And so to Umberleigh.

Today was very much a logistics day. I think every trip has one – it’s that day when you just need to get from a to b (via c, d, e, f and g) to ensure that the rest of your trip works out as planned. I had to cover a fair bit of ground today so got up early to get out of the dead-end that was Blackpool. (I don’t mean that in a disparaging way: Blackpool is a dead-end as far as the rail network’s concerned – you could say there’s two ways in and no way out.)

From Blackpool I headed south through Preston to Chester. I’d thought a fair bit regarding what to do about Wales. You can head into Wales on a number of different railway lines (North Coast, South Coast and out to the mid-Wales Coast) but none of them really offer a circular route. I don’t know why I qualified that with ‘really’, it’s simpler than that: none of them offer a circular route. This is a shame as I know the scenery of rural Wales is some of the best in the UK and this lack of lines certainly wasn’t always the case – we have a man called Dr Beeching to thank for that.
As a compromise I decided to head straight down the centre of the country, from Chester in the north to Cardiff in the south. This route certainly challenged the belief that England is the ‘green and pleasant’ land. You’re presented with mile after mile of rolling hills, sheltered glens, babbling brooks and thousands and thousands of different varieties of sheep. Maybe that poem by Blake – now so cherished by England cricket supporters – was, in the original version: ‘And did those sheep, in ancient times, walk upon Wales’ mountains green’. This would seem to make sense as the next line of the song does make reference to ‘holy lambs’…
I couldn’t spend as much time in Cardiff as I would have liked. The heavens had opened by that point and there’s only so much of the city that you can see in two hours without getting completely drenched. The station had an essence of the old New Street about it and must be an interesting place to try and get through if there’s a Wales home game at the Millennium Stadium.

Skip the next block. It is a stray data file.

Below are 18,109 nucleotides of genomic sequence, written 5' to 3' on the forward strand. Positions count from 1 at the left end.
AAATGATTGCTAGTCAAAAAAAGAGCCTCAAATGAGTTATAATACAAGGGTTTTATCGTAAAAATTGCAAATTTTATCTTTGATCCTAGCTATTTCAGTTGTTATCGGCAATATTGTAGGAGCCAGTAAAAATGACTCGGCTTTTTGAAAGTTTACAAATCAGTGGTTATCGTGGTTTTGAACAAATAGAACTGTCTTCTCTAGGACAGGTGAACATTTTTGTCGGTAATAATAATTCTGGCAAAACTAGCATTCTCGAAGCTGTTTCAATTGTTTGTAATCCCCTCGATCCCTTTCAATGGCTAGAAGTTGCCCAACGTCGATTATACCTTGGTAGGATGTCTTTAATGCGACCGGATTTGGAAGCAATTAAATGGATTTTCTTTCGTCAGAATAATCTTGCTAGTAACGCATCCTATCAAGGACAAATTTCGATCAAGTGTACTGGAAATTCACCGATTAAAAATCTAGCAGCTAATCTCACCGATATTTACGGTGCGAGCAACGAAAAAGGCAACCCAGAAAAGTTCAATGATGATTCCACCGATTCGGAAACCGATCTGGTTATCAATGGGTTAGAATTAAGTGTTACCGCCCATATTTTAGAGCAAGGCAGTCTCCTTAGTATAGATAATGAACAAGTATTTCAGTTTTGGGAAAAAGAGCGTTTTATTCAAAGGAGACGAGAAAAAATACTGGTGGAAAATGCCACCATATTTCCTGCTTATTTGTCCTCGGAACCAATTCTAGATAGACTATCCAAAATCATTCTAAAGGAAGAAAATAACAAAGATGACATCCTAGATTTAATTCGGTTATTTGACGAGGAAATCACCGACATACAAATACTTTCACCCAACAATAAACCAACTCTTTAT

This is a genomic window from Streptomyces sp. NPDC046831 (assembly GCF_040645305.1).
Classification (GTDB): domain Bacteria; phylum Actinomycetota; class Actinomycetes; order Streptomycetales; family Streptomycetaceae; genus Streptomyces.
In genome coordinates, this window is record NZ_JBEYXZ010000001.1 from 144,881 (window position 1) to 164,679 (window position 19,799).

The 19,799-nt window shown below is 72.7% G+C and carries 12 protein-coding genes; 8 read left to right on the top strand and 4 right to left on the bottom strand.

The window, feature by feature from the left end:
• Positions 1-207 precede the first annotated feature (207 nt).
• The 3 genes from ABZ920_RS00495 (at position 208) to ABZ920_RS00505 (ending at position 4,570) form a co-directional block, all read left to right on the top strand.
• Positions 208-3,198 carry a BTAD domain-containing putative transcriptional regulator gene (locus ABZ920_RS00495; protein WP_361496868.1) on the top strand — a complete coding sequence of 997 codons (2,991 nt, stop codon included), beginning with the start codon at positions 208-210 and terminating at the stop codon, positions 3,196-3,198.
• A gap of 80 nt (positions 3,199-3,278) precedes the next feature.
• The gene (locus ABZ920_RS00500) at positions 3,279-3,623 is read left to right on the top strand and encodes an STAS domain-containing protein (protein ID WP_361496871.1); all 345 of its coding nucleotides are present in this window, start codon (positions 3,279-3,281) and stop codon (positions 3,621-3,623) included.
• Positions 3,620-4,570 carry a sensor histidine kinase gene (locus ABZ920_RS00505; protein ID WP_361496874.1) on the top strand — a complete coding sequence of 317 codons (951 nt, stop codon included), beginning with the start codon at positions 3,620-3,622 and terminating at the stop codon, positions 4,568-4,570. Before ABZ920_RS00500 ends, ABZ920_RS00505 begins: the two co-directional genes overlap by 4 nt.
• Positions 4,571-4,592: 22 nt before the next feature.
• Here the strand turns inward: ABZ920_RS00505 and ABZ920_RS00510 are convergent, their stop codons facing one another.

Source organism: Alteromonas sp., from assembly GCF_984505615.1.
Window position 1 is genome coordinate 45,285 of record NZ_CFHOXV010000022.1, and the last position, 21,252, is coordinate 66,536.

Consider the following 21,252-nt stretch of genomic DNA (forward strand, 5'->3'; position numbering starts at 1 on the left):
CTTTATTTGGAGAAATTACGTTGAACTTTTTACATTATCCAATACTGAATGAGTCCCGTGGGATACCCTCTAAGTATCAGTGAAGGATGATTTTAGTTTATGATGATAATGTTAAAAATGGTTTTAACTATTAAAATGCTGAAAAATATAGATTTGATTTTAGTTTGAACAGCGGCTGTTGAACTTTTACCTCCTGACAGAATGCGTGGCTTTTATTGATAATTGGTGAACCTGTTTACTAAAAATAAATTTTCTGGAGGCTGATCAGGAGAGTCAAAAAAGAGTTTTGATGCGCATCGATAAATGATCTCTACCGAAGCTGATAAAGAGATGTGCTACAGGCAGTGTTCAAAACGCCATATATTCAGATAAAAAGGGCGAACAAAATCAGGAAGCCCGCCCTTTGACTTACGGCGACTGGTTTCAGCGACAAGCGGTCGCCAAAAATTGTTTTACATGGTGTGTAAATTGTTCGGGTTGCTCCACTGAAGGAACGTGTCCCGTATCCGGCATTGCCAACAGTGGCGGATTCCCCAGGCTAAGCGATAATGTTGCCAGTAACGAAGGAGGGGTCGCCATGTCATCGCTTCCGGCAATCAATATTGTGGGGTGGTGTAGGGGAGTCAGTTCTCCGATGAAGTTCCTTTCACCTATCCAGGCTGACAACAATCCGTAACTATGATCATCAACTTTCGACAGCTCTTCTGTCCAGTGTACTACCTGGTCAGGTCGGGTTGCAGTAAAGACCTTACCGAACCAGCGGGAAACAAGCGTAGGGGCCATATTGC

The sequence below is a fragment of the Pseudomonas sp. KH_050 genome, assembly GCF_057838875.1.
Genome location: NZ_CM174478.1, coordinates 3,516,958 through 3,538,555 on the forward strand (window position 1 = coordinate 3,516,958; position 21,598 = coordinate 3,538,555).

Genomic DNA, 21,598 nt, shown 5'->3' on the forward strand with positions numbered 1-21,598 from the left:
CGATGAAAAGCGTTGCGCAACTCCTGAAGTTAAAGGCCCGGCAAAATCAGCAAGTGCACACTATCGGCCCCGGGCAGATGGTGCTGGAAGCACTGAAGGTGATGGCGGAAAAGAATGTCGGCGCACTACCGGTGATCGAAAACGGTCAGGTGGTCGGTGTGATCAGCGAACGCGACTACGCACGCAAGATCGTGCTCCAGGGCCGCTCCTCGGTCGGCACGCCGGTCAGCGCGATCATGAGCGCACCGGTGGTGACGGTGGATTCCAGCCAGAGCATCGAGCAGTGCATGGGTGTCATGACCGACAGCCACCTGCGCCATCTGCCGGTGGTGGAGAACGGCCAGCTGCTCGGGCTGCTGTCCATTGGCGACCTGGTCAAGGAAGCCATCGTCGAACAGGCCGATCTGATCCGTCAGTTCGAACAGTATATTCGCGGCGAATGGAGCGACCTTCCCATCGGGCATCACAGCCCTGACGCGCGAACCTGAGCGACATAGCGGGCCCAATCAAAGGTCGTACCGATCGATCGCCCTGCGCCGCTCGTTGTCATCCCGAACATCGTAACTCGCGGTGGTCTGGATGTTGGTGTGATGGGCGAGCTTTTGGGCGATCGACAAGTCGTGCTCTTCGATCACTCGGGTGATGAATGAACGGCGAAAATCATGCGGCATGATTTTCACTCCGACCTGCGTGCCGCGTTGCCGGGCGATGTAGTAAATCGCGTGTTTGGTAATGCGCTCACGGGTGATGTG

From Cardiff I headed across to Bristol and then south to Exeter. The train from Bristol to Exeter was operated by Cross-Country and hence fitted in with their usual policy of ‘why have eight carriages when you can have four’. Consequently I spent the journey crammed into a vestibule area with three trainee drivers from First Great Western, who’d just had some kind of final rules test in Bristol. They spent the journey comparing notes on the various questions contained in the exam and getting increasingly worried as they kept receiving calls from their boss which would cut out as soon as they answered them (obviously the use of mobile opines on fast-moving trains wasn’t covered in the exam). Nevertheless, I think I’m now well-versed on all the various reasons as to why it may be acceptable to pass a signal at danger (and the procedures associated with them).
From Exeter I headed north to Umberleigh.
UMBER- oh forget it. It’s south of Barnstaple.
‘Where’s that?’
‘Oh that place they make custard?’
Wait what? Yes, I suppose so.
‘So where’s that then?’
Sigh. In the South West.
‘What, like next to Wimbledon?’
‘Or more like Staines?’
Are you from London?
Right. If you head in a straight south-westerly line directly out of London you will find this place called England. You should go there some time.

Anyway…where was I? Ah yes, Umberleigh. It’s a small village in Devon which happens to have a railway station (request only), a hotel (‘The Rising Sun’), a pub (see previous) and one-bar of 3G phone signal (if you stand in the car park by the station facing towards the river). (There is also a restaurant south of Umberleigh that does the best honey-roasted carrots you will find anywhere in the UK – but that’s a different story).
I made my way to the hotel which was brightly decorated with Christmas lights. Entering through the door marked ‘reception’ I was greeted by a small dog. ‘Are you the owner?’ I asked. He tilted his head at me, barked once (which I took to mean yes) and ran off to find one of his employees.



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